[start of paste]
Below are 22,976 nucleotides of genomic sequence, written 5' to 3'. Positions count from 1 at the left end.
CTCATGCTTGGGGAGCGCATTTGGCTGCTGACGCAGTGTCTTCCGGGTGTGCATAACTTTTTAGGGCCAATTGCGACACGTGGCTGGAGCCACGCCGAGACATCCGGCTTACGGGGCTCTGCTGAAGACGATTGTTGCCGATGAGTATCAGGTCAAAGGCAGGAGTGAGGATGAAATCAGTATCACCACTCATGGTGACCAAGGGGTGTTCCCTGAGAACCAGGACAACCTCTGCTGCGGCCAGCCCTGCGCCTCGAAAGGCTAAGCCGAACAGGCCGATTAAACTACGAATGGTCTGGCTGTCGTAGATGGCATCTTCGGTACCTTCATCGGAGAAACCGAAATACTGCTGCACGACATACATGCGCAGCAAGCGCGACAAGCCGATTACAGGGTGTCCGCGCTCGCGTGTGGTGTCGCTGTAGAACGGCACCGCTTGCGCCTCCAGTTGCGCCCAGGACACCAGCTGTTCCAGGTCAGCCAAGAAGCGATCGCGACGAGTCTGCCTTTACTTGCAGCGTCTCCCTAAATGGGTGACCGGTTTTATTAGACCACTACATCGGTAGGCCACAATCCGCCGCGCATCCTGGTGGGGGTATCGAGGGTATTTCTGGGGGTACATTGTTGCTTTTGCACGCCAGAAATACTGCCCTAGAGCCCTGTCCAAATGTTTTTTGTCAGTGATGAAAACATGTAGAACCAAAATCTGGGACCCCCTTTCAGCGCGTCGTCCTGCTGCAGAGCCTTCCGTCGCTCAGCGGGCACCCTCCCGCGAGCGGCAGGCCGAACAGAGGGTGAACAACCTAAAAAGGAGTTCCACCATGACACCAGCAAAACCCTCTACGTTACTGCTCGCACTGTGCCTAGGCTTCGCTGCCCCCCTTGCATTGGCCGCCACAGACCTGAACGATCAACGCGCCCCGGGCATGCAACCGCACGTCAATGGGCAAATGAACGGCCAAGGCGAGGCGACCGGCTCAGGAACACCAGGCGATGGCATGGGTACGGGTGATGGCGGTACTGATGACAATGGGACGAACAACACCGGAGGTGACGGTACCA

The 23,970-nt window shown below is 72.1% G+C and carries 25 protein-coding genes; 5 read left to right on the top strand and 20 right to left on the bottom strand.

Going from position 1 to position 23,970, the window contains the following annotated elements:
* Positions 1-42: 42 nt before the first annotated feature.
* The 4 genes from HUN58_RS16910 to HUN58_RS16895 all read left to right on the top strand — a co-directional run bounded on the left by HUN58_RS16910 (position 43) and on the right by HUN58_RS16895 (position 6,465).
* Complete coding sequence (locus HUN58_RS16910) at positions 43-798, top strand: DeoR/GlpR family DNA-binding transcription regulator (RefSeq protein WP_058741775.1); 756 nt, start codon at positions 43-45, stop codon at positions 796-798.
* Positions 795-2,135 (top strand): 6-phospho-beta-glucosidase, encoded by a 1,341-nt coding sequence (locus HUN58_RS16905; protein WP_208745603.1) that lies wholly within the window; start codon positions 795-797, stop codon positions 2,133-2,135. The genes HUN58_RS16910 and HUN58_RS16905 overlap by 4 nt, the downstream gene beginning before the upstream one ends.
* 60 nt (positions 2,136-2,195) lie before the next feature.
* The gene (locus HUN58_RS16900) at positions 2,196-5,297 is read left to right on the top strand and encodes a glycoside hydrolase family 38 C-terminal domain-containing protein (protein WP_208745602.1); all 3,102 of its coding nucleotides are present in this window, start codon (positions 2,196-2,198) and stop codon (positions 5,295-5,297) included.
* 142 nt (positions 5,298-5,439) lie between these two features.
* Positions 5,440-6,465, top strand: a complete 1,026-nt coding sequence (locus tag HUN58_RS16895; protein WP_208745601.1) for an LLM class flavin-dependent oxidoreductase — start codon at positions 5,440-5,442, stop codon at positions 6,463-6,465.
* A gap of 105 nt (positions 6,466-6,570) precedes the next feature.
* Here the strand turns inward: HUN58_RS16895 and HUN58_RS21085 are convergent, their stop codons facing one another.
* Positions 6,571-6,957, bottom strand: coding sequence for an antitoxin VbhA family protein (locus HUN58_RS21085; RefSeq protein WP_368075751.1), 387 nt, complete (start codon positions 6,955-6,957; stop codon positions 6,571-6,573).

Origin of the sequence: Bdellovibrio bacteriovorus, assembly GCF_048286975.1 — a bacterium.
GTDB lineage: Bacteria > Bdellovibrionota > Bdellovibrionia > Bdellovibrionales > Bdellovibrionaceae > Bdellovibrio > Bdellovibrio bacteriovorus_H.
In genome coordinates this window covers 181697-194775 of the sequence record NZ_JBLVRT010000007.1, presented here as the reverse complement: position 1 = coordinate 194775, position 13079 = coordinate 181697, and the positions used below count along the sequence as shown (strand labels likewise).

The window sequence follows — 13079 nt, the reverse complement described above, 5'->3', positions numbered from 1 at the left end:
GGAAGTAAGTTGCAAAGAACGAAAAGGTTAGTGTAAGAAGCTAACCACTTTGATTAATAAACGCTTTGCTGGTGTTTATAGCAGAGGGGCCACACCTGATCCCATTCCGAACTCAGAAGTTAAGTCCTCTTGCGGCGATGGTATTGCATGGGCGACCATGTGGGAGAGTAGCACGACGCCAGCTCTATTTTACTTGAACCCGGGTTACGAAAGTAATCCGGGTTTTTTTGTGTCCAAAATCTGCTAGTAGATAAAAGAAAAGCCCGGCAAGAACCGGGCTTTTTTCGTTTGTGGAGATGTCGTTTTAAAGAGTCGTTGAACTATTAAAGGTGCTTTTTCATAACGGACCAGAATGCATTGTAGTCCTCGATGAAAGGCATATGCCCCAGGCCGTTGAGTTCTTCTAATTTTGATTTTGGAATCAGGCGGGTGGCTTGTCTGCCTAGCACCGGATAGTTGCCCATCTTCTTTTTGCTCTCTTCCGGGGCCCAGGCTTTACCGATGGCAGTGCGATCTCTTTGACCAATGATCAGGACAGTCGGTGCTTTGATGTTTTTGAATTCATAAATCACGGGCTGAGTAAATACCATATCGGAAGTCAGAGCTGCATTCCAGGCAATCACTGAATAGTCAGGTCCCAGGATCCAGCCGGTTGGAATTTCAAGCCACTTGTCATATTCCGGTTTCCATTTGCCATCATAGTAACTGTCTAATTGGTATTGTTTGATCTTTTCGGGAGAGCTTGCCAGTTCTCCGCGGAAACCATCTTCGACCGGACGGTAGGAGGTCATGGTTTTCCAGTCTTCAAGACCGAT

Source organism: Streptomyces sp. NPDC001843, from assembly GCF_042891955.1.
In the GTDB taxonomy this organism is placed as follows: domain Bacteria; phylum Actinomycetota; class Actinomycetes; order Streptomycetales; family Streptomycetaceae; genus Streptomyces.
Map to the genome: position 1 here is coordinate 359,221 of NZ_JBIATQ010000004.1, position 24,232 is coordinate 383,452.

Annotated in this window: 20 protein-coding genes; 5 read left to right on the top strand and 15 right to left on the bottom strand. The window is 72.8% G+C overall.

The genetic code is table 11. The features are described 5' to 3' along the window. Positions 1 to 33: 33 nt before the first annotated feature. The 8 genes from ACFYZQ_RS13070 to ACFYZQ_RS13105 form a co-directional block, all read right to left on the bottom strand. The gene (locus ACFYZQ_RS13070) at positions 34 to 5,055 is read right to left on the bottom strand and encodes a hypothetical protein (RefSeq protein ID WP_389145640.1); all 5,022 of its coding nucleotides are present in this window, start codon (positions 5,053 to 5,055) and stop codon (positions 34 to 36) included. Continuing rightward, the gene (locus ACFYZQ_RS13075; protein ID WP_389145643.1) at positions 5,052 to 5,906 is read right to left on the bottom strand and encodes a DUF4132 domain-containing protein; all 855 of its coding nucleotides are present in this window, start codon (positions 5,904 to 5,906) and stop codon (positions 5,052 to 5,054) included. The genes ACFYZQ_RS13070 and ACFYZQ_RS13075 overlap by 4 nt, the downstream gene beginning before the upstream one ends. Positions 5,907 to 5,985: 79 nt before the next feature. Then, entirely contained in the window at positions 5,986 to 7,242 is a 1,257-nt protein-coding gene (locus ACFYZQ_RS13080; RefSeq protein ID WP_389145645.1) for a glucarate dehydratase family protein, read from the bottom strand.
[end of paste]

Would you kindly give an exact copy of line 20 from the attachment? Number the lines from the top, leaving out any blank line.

GGAAGTAAGTTGCAAAGAACGAAAAGGTTAGTGTAAGAAGCTAACCACTTTGATTAATAAACGCTTTGCTGGTGTTTATAGCAGAGGGGCCACACCTGATCCCATTCCGAACTCAGAAGTTAAGTCCTCTTGCGGCGATGGTATTGCATGGGCGACCATGTGGGAGAGTAGCACGACGCCAGCTCTATTTTACTTGAACCCGGGTTACGAAAGTAATCCGGGTTTTTTTGTGTCCAAAATCTGCTAGTAGATAAAAGAAAAGCCCGGCAAGAACCGGGCTTTTTTCGTTTGTGGAGATGTCGTTTTAAAGAGTCGTTGAACTATTAAAGGTGCTTTTTCATAACGGACCAGAATGCATTGTAGTCCTCGATGAAAGGCATATGCCCCAGGCCGTTGAGTTCTTCTAATTTTGATTTTGGAATCAGGCGGGTGGCTTGTCTGCCTAGCACCGGATAGTTGCCCATCTTCTTTTTGCTCTCTTCCGGGGCCCAGGCTTTACCGATGGCAGTGCGATCTCTTTGACCAATGATCAGGACAGTCGGTGCTTTGATGTTTTTGAATTCATAAATCACGGGCTGAGTAAATACCATATCGGAAGTCAGAGCTGCATTCCAGGCAATCACTGAATAGTCAGGTCCCAGGATCCAGCCGGTTGGAATTTCAAGCCACTTGTCATATTCCGGTTTCCATTTGCCATCATAGTAACTGTCTAATTGGTATTGTTTGATCTTTTCGGGAGAGCTTGCCAGTTCTCCGCGGAAACCATCTTCGACCGGACGGTAGGAGGTCATGGTTTTCCAGTCTTCAAGACCGAT